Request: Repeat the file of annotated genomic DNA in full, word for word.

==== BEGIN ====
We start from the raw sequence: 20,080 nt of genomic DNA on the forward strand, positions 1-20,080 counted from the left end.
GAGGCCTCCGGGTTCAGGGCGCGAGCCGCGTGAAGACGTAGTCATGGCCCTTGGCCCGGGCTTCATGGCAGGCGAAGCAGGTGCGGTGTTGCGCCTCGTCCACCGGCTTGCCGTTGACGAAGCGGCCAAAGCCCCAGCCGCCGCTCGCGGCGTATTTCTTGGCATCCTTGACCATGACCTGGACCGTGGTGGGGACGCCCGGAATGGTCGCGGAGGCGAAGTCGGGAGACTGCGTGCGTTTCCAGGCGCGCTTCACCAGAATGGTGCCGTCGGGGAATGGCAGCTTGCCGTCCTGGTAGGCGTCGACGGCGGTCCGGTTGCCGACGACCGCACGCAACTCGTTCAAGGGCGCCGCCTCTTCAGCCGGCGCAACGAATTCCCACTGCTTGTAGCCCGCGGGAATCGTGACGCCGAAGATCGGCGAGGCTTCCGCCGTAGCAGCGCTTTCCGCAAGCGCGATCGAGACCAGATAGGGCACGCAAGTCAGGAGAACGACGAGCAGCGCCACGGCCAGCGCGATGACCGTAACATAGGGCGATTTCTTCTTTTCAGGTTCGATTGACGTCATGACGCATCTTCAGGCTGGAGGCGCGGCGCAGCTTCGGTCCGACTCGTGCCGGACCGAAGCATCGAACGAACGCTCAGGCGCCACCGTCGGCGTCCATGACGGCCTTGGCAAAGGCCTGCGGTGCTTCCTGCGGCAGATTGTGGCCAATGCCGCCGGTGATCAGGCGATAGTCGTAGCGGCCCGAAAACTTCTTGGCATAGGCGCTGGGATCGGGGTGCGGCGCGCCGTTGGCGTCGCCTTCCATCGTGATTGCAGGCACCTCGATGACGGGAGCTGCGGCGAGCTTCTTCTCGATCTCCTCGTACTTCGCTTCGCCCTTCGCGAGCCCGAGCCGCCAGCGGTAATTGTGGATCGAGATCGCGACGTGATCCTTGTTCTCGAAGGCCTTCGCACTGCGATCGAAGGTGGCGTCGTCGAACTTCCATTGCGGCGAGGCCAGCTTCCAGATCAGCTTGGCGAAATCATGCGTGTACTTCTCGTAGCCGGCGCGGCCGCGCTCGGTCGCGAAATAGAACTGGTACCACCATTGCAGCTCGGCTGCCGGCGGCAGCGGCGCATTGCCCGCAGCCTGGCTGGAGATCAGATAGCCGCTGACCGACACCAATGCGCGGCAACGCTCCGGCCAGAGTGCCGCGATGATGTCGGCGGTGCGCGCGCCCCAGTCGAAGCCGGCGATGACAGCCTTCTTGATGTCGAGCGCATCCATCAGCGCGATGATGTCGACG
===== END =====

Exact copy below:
We start from the raw sequence: 20,080 nt of genomic DNA on the forward strand, positions 1-20,080 counted from the left end.
GAGGCCTCCGGGTTCAGGGCGCGAGCCGCGTGAAGACGTAGTCATGGCCCTTGGCCCGGGCTTCATGGCAGGCGAAGCAGGTGCGGTGTTGCGCCTCGTCCACCGGCTTGCCGTTGACGAAGCGGCCAAAGCCCCAGCCGCCGCTCGCGGCGTATTTCTTGGCATCCTTGACCATGACCTGGACCGTGGTGGGGACGCCCGGAATGGTCGCGGAGGCGAAGTCGGGAGACTGCGTGCGTTTCCAGGCGCGCTTCACCAGAATGGTGCCGTCGGGGAATGGCAGCTTGCCGTCCTGGTAGGCGTCGACGGCGGTCCGGTTGCCGACGACCGCACGCAACTCGTTCAAGGGCGCCGCCTCTTCAGCCGGCGCAACGAATTCCCACTGCTTGTAGCCCGCGGGAATCGTGACGCCGAAGATCGGCGAGGCTTCCGCCGTAGCAGCGCTTTCCGCAAGCGCGATCGAGACCAGATAGGGCACGCAAGTCAGGAGAACGACGAGCAGCGCCACGGCCAGCGCGATGACCGTAACATAGGGCGATTTCTTCTTTTCAGGTTCGATTGACGTCATGACGCATCTTCAGGCTGGAGGCGCGGCGCAGCTTCGGTCCGACTCGTGCCGGACCGAAGCATCGAACGAACGCTCAGGCGCCACCGTCGGCGTCCATGACGGCCTTGGCAAAGGCCTGCGGTGCTTCCTGCGGCAGATTGTGGCCAATGCCGCCGGTGATCAGGCGATAGTCGTAGCGGCCCGAAAACTTCTTGGCATAGGCGCTGGGATCGGGGTGCGGCGCGCCGTTGGCGTCGCCTTCCATCGTGATTGCAGGCACCTCGATGACGGGAGCTGCGGCGAGCTTCTTCTCGATCTCCTCGTACTTCGCTTCGCCCTTCGCGAGCCCGAGCCGCCAGCGGTAATTGTGGATCGAGATCGCGACGTGATCCTTGTTCTCGAAGGCCTTCGCACTGCGATCGAAGGTGGCGTCGTCGAACTTCCATTGCGGCGAGGCCAGCTTCCAGATCAGCTTGGCGAAATCATGCGTGTACTTCTCGTAGCCGGCGCGGCCGCGCTCGGTCGCGAAATAGAACTGGTACCACCATTGCAGCTCGGCTGCCGGCGGCAGCGGCGCATTGCCCGCAGCCTGGCTGGAGATCAGATAGCCGCTGACCGACACCAATGCGCGGCAACGCTCCGGCCAGAGTGCCGCGATGATGTCGGCGGTGCGCGCGCCCCAGTCGAAGCCGGCGATGACAGCCTTCTTGATGTCGAGCGCATCCATCAGCGCGATGATGTCGACG